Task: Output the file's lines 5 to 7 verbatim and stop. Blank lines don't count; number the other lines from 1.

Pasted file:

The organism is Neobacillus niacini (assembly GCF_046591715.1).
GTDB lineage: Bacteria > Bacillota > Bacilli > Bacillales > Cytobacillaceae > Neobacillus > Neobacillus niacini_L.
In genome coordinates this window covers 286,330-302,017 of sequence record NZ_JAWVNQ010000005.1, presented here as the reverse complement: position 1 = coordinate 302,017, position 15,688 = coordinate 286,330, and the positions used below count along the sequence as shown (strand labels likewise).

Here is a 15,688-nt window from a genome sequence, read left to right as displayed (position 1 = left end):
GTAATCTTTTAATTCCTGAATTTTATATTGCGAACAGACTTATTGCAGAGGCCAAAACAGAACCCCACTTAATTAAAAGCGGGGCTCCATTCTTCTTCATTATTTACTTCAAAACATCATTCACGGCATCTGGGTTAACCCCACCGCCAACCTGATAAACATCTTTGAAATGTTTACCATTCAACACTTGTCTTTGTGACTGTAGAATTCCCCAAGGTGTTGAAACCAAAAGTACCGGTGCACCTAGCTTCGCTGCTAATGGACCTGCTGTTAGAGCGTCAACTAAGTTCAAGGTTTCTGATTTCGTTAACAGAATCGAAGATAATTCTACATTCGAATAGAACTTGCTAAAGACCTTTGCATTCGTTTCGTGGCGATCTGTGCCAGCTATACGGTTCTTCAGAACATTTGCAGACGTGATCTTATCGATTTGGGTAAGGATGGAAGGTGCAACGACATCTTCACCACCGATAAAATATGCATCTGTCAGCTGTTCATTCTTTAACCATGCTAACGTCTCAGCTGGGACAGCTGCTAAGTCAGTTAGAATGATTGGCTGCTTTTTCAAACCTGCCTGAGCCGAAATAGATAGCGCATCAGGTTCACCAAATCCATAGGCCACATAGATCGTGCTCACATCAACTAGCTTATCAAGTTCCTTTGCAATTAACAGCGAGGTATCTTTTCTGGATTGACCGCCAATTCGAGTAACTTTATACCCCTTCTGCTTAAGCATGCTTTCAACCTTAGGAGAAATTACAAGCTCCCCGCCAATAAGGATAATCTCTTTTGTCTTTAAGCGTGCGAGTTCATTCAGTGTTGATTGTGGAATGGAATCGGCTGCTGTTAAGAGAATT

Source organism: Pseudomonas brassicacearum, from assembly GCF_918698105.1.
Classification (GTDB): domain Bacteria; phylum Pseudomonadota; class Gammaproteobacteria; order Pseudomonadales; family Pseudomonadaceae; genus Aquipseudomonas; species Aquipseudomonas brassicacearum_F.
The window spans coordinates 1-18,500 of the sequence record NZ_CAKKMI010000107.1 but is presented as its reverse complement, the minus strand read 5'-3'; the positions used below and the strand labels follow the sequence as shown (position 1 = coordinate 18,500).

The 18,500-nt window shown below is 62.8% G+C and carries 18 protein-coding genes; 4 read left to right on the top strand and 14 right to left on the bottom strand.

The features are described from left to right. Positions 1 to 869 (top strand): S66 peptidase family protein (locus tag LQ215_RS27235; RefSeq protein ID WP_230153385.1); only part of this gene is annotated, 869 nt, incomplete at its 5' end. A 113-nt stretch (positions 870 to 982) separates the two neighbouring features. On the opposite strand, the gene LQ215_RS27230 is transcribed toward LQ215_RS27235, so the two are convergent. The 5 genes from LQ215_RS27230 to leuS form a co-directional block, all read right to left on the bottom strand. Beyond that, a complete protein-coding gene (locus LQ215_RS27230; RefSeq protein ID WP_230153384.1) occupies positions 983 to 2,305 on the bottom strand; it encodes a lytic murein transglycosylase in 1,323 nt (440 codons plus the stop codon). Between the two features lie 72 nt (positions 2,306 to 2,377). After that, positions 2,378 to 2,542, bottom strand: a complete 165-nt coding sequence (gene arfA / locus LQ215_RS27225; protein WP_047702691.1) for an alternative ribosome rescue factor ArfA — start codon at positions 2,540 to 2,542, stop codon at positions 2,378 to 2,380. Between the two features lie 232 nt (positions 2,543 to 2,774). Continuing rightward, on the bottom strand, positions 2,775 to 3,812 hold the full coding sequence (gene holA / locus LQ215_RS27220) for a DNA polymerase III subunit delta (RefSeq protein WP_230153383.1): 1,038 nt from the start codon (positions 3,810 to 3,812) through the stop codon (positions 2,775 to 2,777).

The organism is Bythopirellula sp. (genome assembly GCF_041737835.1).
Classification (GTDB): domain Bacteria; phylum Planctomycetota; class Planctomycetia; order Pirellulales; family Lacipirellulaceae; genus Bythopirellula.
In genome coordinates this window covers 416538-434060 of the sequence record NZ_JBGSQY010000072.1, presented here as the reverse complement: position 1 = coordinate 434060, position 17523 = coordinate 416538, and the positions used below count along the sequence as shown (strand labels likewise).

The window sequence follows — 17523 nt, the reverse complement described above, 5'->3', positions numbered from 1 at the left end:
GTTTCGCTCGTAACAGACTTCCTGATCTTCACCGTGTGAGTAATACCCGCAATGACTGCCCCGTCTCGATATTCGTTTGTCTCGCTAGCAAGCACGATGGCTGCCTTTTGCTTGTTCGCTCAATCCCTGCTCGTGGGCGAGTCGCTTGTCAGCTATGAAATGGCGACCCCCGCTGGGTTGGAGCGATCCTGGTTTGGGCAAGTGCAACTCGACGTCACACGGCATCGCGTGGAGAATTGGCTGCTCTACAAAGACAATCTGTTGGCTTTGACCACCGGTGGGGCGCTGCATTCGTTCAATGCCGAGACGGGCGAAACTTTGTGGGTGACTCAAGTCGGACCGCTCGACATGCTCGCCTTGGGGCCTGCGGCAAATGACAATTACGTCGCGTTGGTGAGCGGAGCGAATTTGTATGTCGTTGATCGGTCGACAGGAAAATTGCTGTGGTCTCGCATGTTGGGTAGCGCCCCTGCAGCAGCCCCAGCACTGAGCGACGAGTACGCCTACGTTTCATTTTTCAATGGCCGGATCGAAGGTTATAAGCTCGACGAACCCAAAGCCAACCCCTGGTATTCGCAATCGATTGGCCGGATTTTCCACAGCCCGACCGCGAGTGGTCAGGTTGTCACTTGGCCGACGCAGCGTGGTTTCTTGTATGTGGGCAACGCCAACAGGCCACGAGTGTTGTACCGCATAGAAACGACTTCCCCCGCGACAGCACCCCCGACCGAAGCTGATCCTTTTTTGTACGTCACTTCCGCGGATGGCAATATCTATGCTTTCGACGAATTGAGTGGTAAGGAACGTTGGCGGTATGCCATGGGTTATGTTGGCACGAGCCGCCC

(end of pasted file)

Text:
GTAATCTTTTAATTCCTGAATTTTATATTGCGAACAGACTTATTGCAGAGGCCAAAACAGAACCCCACTTAATTAAAAGCGGGGCTCCATTCTTCTTCATTATTTACTTCAAAACATCATTCACGGCATCTGGGTTAACCCCACCGCCAACCTGATAAACATCTTTGAAATGTTTACCATTCAACACTTGTCTTTGTGACTGTAGAATTCCCCAAGGTGTTGAAACCAAAAGTACCGGTGCACCTAGCTTCGCTGCTAATGGACCTGCTGTTAGAGCGTCAACTAAGTTCAAGGTTTCTGATTTCGTTAACAGAATCGAAGATAATTCTACATTCGAATAGAACTTGCTAAAGACCTTTGCATTCGTTTCGTGGCGATCTGTGCCAGCTATACGGTTCTTCAGAACATTTGCAGACGTGATCTTATCGATTTGGGTAAGGATGGAAGGTGCAACGACATCTTCACCACCGATAAAATATGCATCTGTCAGCTGTTCATTCTTTAACCATGCTAACGTCTCAGCTGGGACAGCTGCTAAGTCAGTTAGAATGATTGGCTGCTTTTTCAAACCTGCCTGAGCCGAAATAGATAGCGCATCAGGTTCACCAAATCCATAGGCCACATAGATCGTGCTCACATCAACTAGCTTATCAAGTTCCTTTGCAATTAACAGCGAGGTATCTTTTCTGGATTGACCGCCAATTCGAGTAACTTTATACCCCTTCTGCTTAAGCATGCTTTCAACCTTAGGAGAAATTACAAGCTCCCCGCCAATAAGGATAATCTCTTTTGTCTTTAAGCGTGCGAGTTCATTCAGTGTTGATTGTGGAATGGAATCGGCTGCTGTTAAGAGAATT

Source organism: Pseudomonas brassicacearum, from assembly GCF_918698105.1.
Classification (GTDB): domain Bacteria; phylum Pseudomonadota; class Gammaproteobacteria; order Pseudomonadales; family Pseudomonadaceae; genus Aquipseudomonas; species Aquipseudomonas brassicacearum_F.